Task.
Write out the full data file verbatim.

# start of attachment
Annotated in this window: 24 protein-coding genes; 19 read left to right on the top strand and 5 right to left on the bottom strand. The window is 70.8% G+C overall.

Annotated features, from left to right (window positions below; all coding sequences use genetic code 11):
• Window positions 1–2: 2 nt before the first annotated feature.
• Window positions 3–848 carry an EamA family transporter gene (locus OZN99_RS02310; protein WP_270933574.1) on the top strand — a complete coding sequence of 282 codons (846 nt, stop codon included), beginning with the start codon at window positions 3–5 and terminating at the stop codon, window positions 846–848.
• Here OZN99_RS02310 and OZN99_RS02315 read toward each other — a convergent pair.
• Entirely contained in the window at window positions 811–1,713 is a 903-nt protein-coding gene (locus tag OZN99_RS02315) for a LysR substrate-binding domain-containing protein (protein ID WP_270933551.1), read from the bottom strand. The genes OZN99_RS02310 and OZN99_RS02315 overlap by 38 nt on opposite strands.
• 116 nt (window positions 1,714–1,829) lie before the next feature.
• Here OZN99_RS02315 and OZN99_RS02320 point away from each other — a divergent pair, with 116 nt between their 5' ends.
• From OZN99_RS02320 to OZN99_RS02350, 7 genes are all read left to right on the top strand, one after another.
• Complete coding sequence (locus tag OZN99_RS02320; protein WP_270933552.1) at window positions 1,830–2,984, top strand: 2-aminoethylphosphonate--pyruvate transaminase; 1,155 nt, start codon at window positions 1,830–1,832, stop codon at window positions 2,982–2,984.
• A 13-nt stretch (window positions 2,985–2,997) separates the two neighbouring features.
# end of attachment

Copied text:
Annotated in this window: 24 protein-coding genes; 19 read left to right on the top strand and 5 right to left on the bottom strand. The window is 70.8% G+C overall.

Annotated features, from left to right (window positions below; all coding sequences use genetic code 11):
• Window positions 1–2: 2 nt before the first annotated feature.
• Window positions 3–848 carry an EamA family transporter gene (locus OZN99_RS02310; protein WP_270933574.1) on the top strand — a complete coding sequence of 282 codons (846 nt, stop codon included), beginning with the start codon at window positions 3–5 and terminating at the stop codon, window positions 846–848.
• Here OZN99_RS02310 and OZN99_RS02315 read toward each other — a convergent pair.
• Entirely contained in the window at window positions 811–1,713 is a 903-nt protein-coding gene (locus tag OZN99_RS02315) for a LysR substrate-binding domain-containing protein (protein ID WP_270933551.1), read from the bottom strand. The genes OZN99_RS02310 and OZN99_RS02315 overlap by 38 nt on opposite strands.
• 116 nt (window positions 1,714–1,829) lie before the next feature.
• Here OZN99_RS02315 and OZN99_RS02320 point away from each other — a divergent pair, with 116 nt between their 5' ends.
• From OZN99_RS02320 to OZN99_RS02350, 7 genes are all read left to right on the top strand, one after another.
• Complete coding sequence (locus tag OZN99_RS02320; protein WP_270933552.1) at window positions 1,830–2,984, top strand: 2-aminoethylphosphonate--pyruvate transaminase; 1,155 nt, start codon at window positions 1,830–1,832, stop codon at window positions 2,982–2,984.
• A 13-nt stretch (window positions 2,985–2,997) separates the two neighbouring features.